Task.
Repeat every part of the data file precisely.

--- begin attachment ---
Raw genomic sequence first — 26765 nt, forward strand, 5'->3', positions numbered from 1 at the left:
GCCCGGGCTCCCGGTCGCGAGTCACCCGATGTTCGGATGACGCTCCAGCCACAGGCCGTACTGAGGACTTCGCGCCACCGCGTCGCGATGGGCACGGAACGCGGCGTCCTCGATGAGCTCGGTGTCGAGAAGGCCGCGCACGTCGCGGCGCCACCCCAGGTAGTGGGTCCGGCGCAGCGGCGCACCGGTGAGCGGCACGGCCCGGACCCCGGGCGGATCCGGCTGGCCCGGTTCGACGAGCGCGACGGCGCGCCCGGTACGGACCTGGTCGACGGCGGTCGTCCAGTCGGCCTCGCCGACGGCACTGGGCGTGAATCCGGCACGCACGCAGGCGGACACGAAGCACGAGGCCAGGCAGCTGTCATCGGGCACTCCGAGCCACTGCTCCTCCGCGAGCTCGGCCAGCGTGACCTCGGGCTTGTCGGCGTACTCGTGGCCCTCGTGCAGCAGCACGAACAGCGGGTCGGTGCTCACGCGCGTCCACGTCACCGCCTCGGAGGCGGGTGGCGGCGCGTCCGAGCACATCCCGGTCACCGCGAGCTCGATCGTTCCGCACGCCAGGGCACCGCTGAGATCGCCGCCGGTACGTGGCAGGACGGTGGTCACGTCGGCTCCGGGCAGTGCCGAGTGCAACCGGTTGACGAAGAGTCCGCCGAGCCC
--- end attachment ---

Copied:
Raw genomic sequence first — 26765 nt, forward strand, 5'->3', positions numbered from 1 at the left:
GCCCGGGCTCCCGGTCGCGAGTCACCCGATGTTCGGATGACGCTCCAGCCACAGGCCGTACTGAGGACTTCGCGCCACCGCGTCGCGATGGGCACGGAACGCGGCGTCCTCGATGAGCTCGGTGTCGAGAAGGCCGCGCACGTCGCGGCGCCACCCCAGGTAGTGGGTCCGGCGCAGCGGCGCACCGGTGAGCGGCACGGCCCGGACCCCGGGCGGATCCGGCTGGCCCGGTTCGACGAGCGCGACGGCGCGCCCGGTACGGACCTGGTCGACGGCGGTCGTCCAGTCGGCCTCGCCGACGGCACTGGGCGTGAATCCGGCACGCACGCAGGCGGACACGAAGCACGAGGCCAGGCAGCTGTCATCGGGCACTCCGAGCCACTGCTCCTCCGCGAGCTCGGCCAGCGTGACCTCGGGCTTGTCGGCGTACTCGTGGCCCTCGTGCAGCAGCACGAACAGCGGGTCGGTGCTCACGCGCGTCCACGTCACCGCCTCGGAGGCGGGTGGCGGCGCGTCCGAGCACATCCCGGTCACCGCGAGCTCGATCGTTCCGCACGCCAGGGCACCGCTGAGATCGCCGCCGGTACGTGGCAGGACGGTGGTCACGTCGGCTCCGGGCAGTGCCGAGTGCAACCGGTTGACGAAGAGTCCGCCGAGCCC